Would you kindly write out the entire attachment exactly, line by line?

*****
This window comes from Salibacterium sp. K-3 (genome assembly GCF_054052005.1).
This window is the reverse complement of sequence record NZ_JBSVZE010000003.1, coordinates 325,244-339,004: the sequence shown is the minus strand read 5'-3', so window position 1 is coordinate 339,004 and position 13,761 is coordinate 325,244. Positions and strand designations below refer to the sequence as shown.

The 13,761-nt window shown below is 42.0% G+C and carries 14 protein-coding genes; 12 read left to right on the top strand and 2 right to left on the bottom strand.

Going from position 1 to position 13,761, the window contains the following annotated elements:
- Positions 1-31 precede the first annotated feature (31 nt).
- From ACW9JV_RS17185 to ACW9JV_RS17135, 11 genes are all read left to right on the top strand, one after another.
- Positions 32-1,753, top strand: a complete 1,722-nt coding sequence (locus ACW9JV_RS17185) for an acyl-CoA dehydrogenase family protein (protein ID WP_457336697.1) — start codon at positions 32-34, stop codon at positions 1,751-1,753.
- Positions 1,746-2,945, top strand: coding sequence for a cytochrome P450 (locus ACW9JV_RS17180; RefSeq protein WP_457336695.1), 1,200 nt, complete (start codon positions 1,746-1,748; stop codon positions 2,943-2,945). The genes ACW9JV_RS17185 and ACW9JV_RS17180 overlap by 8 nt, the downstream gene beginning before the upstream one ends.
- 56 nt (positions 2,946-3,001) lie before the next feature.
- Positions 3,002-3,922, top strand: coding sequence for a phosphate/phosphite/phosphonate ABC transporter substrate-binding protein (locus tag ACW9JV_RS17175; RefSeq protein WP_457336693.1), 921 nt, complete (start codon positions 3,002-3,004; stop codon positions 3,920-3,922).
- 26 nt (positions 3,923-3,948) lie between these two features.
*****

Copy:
This window comes from Salibacterium sp. K-3 (genome assembly GCF_054052005.1).
This window is the reverse complement of sequence record NZ_JBSVZE010000003.1, coordinates 325,244-339,004: the sequence shown is the minus strand read 5'-3', so window position 1 is coordinate 339,004 and position 13,761 is coordinate 325,244. Positions and strand designations below refer to the sequence as shown.

The 13,761-nt window shown below is 42.0% G+C and carries 14 protein-coding genes; 12 read left to right on the top strand and 2 right to left on the bottom strand.

Going from position 1 to position 13,761, the window contains the following annotated elements:
- Positions 1-31 precede the first annotated feature (31 nt).
- From ACW9JV_RS17185 to ACW9JV_RS17135, 11 genes are all read left to right on the top strand, one after another.
- Positions 32-1,753, top strand: a complete 1,722-nt coding sequence (locus ACW9JV_RS17185) for an acyl-CoA dehydrogenase family protein (protein ID WP_457336697.1) — start codon at positions 32-34, stop codon at positions 1,751-1,753.
- Positions 1,746-2,945, top strand: coding sequence for a cytochrome P450 (locus ACW9JV_RS17180; RefSeq protein WP_457336695.1), 1,200 nt, complete (start codon positions 1,746-1,748; stop codon positions 2,943-2,945). The genes ACW9JV_RS17185 and ACW9JV_RS17180 overlap by 8 nt, the downstream gene beginning before the upstream one ends.
- 56 nt (positions 2,946-3,001) lie before the next feature.
- Positions 3,002-3,922, top strand: coding sequence for a phosphate/phosphite/phosphonate ABC transporter substrate-binding protein (locus tag ACW9JV_RS17175; RefSeq protein WP_457336693.1), 921 nt, complete (start codon positions 3,002-3,004; stop codon positions 3,920-3,922).
- 26 nt (positions 3,923-3,948) lie between these two features.